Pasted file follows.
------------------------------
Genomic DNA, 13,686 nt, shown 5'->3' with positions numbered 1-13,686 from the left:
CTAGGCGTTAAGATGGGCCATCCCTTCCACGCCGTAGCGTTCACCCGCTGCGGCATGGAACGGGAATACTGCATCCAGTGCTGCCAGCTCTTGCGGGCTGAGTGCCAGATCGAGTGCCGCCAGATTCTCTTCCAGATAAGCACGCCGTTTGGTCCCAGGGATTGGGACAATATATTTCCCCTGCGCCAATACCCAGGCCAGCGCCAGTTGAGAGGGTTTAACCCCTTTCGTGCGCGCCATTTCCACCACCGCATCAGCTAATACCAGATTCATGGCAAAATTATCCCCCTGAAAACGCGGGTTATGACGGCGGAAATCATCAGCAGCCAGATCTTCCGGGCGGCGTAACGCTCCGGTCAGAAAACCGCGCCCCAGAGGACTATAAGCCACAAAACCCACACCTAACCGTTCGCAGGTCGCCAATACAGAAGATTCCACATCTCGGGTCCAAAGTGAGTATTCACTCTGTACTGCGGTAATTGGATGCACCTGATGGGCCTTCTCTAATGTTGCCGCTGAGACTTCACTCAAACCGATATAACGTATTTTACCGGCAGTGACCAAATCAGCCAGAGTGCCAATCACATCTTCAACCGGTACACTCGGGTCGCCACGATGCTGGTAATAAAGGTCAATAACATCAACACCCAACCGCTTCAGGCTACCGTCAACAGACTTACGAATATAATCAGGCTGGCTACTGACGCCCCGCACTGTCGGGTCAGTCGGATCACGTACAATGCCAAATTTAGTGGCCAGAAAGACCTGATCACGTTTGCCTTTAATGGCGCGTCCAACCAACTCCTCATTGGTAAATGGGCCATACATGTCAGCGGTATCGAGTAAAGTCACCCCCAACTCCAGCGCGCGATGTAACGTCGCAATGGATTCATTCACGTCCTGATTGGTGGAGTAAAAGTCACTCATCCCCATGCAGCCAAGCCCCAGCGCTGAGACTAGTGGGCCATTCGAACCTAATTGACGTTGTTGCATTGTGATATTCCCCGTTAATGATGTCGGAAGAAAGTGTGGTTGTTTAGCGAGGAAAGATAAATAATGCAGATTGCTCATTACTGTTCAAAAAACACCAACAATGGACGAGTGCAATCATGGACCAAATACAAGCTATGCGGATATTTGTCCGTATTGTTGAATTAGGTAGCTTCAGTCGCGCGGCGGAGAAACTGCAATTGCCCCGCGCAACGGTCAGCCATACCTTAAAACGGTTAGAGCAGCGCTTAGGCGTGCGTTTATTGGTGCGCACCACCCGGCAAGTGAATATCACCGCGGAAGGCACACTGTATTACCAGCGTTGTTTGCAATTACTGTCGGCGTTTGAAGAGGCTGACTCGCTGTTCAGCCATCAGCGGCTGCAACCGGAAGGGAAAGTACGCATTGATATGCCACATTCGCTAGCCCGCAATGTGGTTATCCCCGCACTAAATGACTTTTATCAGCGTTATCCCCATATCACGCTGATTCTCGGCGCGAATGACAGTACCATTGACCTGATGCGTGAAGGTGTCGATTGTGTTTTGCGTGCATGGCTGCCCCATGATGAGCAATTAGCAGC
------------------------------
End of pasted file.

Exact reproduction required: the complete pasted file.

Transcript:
Genomic DNA, 13,686 nt, shown 5'->3' with positions numbered 1-13,686 from the left:
CTAGGCGTTAAGATGGGCCATCCCTTCCACGCCGTAGCGTTCACCCGCTGCGGCATGGAACGGGAATACTGCATCCAGTGCTGCCAGCTCTTGCGGGCTGAGTGCCAGATCGAGTGCCGCCAGATTCTCTTCCAGATAAGCACGCCGTTTGGTCCCAGGGATTGGGACAATATATTTCCCCTGCGCCAATACCCAGGCCAGCGCCAGTTGAGAGGGTTTAACCCCTTTCGTGCGCGCCATTTCCACCACCGCATCAGCTAATACCAGATTCATGGCAAAATTATCCCCCTGAAAACGCGGGTTATGACGGCGGAAATCATCAGCAGCCAGATCTTCCGGGCGGCGTAACGCTCCGGTCAGAAAACCGCGCCCCAGAGGACTATAAGCCACAAAACCCACACCTAACCGTTCGCAGGTCGCCAATACAGAAGATTCCACATCTCGGGTCCAAAGTGAGTATTCACTCTGTACTGCGGTAATTGGATGCACCTGATGGGCCTTCTCTAATGTTGCCGCTGAGACTTCACTCAAACCGATATAACGTATTTTACCGGCAGTGACCAAATCAGCCAGAGTGCCAATCACATCTTCAACCGGTACACTCGGGTCGCCACGATGCTGGTAATAAAGGTCAATAACATCAACACCCAACCGCTTCAGGCTACCGTCAACAGACTTACGAATATAATCAGGCTGGCTACTGACGCCCCGCACTGTCGGGTCAGTCGGATCACGTACAATGCCAAATTTAGTGGCCAGAAAGACCTGATCACGTTTGCCTTTAATGGCGCGTCCAACCAACTCCTCATTGGTAAATGGGCCATACATGTCAGCGGTATCGAGTAAAGTCACCCCCAACTCCAGCGCGCGATGTAACGTCGCAATGGATTCATTCACGTCCTGATTGGTGGAGTAAAAGTCACTCATCCCCATGCAGCCAAGCCCCAGCGCTGAGACTAGTGGGCCATTCGAACCTAATTGACGTTGTTGCATTGTGATATTCCCCGTTAATGATGTCGGAAGAAAGTGTGGTTGTTTAGCGAGGAAAGATAAATAATGCAGATTGCTCATTACTGTTCAAAAAACACCAACAATGGACGAGTGCAATCATGGACCAAATACAAGCTATGCGGATATTTGTCCGTATTGTTGAATTAGGTAGCTTCAGTCGCGCGGCGGAGAAACTGCAATTGCCCCGCGCAACGGTCAGCCATACCTTAAAACGGTTAGAGCAGCGCTTAGGCGTGCGTTTATTGGTGCGCACCACCCGGCAAGTGAATATCACCGCGGAAGGCACACTGTATTACCAGCGTTGTTTGCAATTACTGTCGGCGTTTGAAGAGGCTGACTCGCTGTTCAGCCATCAGCGGCTGCAACCGGAAGGGAAAGTACGCATTGATATGCCACATTCGCTAGCCCGCAATGTGGTTATCCCCGCACTAAATGACTTTTATCAGCGTTATCCCCATATCACGCTGATTCTCGGCGCGAATGACAGTACCATTGACCTGATGCGTGAAGGTGTCGATTGTGTTTTGCGTGCATGGCTGCCCCATGATGAGCAATTAGCAGC